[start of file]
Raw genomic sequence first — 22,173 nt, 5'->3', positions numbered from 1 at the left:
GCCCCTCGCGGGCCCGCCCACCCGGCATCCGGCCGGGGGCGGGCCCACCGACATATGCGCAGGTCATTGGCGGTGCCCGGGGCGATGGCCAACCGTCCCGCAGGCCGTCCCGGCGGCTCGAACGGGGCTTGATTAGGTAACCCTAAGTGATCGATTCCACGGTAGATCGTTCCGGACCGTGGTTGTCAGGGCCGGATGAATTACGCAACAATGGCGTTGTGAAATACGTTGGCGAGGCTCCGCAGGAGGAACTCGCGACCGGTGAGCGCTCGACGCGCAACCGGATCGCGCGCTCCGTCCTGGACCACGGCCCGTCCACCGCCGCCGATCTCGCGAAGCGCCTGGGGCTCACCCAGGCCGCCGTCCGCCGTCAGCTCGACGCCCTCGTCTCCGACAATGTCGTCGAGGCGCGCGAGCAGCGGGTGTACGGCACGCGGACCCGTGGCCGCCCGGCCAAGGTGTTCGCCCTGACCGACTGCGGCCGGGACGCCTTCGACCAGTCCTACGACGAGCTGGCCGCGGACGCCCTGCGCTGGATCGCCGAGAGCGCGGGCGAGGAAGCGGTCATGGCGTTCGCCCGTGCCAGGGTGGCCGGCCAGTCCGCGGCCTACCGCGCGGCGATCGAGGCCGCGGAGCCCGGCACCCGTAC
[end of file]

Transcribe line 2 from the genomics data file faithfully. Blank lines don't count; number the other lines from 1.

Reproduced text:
GCCCCTCGCGGGCCCGCCCACCCGGCATCCGGCCGGGGGCGGGCCCACCGACATATGCGCAGGTCATTGGCGGTGCCCGGGGCGATGGCCAACCGTCCCGCAGGCCGTCCCGGCGGCTCGAACGGGGCTTGATTAGGTAACCCTAAGTGATCGATTCCACGGTAGATCGTTCCGGACCGTGGTTGTCAGGGCCGGATGAATTACGCAACAATGGCGTTGTGAAATACGTTGGCGAGGCTCCGCAGGAGGAACTCGCGACCGGTGAGCGCTCGACGCGCAACCGGATCGCGCGCTCCGTCCTGGACCACGGCCCGTCCACCGCCGCCGATCTCGCGAAGCGCCTGGGGCTCACCCAGGCCGCCGTCCGCCGTCAGCTCGACGCCCTCGTCTCCGACAATGTCGTCGAGGCGCGCGAGCAGCGGGTGTACGGCACGCGGACCCGTGGCCGCCCGGCCAAGGTGTTCGCCCTGACCGACTGCGGCCGGGACGCCTTCGACCAGTCCTACGACGAGCTGGCCGCGGACGCCCTGCGCTGGATCGCCGAGAGCGCGGGCGAGGAAGCGGTCATGGCGTTCGCCCGTGCCAGGGTGGCCGGCCAGTCCGCGGCCTACCGCGCGGCGATCGAGGCCGCGGAGCCCGGCACCCGTAC